The evolution of plant-forward

By Chef Adam Busby 

Some time ago, at the CIA’s annual Menus of Change conference, we began tinkering with the idea of the “flip” concept; where a finished dish of food features animal protein used as a flavor enhancer rather than as the main ingredient. There were many successful dishes and a new strategy for foodservice evolved as a result of the work. Of the many knock-on effects of this innovation, one was the idea of blending animal proteins with plants to increase the healthful attributes of dishes we love; let’s use hamburger patties for example. We had some real successes during taste tests in which ground sautéed mushrooms were mixed in increasing proportions with ground beef. Each burger patty was cooked the same and then distributed in a triangle blind test to a calibrated tasting panel for qualitative and quantitative taste tests (in a triangle blind test two samples are the same and the 3rd sample is different, making this far more difficult to guess, and requires a taster to commit to memory the flavor of the first two samples when comparing to the 3rd).

Almost without exception the results demonstrated that the hamburger patty with the highest proportion of mushroom was identified as having the best flavor and texture. The predominant reason for this effect is the concentrated glutamic acid content of the sautéed ground mushrooms that were added to the ground beef simply increased the glutamic acid content of the beef patty resulting in a heightened “umami” experience. To most this is simply an unidentifiable “deliciousness”; the blended patty tastes better than straight ground beef alone and has a more rounded feeling on the palate. If you need convincing, I’m going to suggest you try it at home sometime; it’s quite a revelation. We’ve come a long way since those simple tests and the idea is no longer novel; plant-forward has gone mainstream.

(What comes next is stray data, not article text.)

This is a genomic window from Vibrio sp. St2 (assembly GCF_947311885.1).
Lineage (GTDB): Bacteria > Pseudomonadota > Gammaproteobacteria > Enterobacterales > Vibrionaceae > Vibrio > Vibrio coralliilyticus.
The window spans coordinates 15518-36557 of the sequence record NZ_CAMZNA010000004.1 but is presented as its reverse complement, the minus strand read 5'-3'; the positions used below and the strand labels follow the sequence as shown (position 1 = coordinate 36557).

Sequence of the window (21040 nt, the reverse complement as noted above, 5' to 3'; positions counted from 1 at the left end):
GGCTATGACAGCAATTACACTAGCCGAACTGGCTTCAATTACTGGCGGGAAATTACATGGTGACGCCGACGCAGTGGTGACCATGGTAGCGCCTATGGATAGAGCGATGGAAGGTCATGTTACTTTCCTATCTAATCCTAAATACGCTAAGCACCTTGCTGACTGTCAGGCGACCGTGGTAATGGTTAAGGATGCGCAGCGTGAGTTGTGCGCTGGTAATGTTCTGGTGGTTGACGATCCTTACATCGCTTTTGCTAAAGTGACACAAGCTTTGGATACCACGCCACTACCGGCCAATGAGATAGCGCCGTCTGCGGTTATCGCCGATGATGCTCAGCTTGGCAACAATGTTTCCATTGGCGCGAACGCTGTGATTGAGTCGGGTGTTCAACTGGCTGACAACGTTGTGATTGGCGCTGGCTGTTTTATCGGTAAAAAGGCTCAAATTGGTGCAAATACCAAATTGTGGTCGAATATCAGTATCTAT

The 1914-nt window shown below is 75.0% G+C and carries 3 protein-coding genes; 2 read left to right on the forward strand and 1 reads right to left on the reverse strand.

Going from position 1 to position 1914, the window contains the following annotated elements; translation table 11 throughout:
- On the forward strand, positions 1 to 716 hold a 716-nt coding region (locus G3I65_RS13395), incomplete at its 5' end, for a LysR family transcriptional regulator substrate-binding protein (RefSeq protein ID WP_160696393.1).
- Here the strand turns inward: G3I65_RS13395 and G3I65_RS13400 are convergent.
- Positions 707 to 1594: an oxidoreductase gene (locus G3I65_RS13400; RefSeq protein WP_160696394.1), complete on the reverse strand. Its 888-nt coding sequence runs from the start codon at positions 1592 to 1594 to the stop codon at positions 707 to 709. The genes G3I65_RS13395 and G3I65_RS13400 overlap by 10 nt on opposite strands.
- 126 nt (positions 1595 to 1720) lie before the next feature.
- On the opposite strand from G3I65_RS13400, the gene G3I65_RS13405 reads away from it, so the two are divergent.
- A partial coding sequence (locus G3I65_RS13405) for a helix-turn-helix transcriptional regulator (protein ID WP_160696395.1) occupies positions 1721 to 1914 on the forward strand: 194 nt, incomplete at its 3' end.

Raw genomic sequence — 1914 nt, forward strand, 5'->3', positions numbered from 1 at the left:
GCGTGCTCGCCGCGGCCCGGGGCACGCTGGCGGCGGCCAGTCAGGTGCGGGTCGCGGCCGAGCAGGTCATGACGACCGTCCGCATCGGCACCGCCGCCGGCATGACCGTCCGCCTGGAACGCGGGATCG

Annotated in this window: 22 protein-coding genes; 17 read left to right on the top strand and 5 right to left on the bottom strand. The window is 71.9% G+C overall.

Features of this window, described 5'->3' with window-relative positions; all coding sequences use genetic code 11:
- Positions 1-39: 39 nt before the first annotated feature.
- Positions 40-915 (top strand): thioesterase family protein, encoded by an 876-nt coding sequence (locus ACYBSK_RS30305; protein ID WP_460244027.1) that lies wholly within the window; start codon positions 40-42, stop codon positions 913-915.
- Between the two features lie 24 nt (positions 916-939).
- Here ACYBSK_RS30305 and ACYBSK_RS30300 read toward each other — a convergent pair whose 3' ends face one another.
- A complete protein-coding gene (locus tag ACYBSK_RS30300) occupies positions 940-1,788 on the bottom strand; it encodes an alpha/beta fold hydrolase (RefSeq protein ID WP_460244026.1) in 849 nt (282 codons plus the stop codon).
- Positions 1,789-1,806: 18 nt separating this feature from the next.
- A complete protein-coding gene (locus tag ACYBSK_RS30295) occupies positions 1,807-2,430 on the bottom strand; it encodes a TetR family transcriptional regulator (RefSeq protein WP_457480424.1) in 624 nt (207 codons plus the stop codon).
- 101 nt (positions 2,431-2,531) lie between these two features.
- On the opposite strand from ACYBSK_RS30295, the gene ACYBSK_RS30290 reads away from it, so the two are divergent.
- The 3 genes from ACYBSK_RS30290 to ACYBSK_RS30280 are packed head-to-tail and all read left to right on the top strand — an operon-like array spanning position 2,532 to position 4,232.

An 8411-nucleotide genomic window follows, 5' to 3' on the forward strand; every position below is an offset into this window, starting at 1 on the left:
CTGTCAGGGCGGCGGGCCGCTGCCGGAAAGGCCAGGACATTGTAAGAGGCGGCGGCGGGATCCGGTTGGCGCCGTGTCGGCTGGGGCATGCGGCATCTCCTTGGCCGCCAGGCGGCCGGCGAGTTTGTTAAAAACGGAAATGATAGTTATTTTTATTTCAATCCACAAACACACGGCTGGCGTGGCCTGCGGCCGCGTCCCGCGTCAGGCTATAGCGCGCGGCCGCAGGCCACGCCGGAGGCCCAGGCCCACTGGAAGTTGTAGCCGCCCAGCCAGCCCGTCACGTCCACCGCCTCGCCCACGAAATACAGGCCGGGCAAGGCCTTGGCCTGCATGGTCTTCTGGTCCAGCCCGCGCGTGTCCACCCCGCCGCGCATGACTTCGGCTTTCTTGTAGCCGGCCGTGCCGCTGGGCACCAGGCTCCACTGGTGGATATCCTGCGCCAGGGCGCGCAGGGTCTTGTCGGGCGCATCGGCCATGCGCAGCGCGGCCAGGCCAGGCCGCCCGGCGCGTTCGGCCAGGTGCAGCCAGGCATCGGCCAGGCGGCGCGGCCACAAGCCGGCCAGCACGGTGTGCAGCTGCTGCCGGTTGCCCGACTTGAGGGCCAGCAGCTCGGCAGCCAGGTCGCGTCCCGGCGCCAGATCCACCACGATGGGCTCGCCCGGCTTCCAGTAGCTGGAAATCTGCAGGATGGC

Plant-forward. A style of cooking and eating that emphasizes and embraces but is not limited to plant-based foods and reflects evidence-based principles of health and sustainability.

While many Americans choose animal products as their main source of protein, we would be wise to remember that much of our planet consumes a plant-forward diet and always has. Nearly two thirds of the world’s population enjoy a diet based in wheat, rice and maize with whole grains, legumes, nuts and seeds providing rich plant-based sources of protein. Let’s also remember how delicious and craveable those cuisines can be! The fact that healthy and sustainable plant-forward eating can transform our palates and create disruptive innovation is now becoming more than an idea as evidenced in the fast food marketplace embracing plant-based burger patties. I predict this is just the tip of the spear in what will likely be the most compelling phase-shift in all dining sectors for many years to come. Early adopters will be rewarded from seed companies through supply chains and restaurants across our nation.

The implication for NAFEM members will be an increasing demand and requests for equipment tailored to plant-forward cooking. Some examples: In batch-cooking how will we prepare perfectly sized and evenly caramelized nuggets of cauliflower for a “flipped” Bolognese sauce? What tool will allow us to nicely brown plant protein meat crumbles without them sticking to the cooking surface they are on? Can we create a mixer that is gentle enough to fold cooked beans and legumes into ground meat without crushing them while simultaneously preventing the mix from falling apart?

There will certainly be plenty of questions in the evolution of consumer-driven demand for plant-forward foods.  For now, I’m enjoying being part of a trend that not only tastes great but is of paramount importance for the health and wellness of our bodies and our planet.  Where we go next is left to be seen, but I would place my last dollar on a bet that plant-forward is here to stay.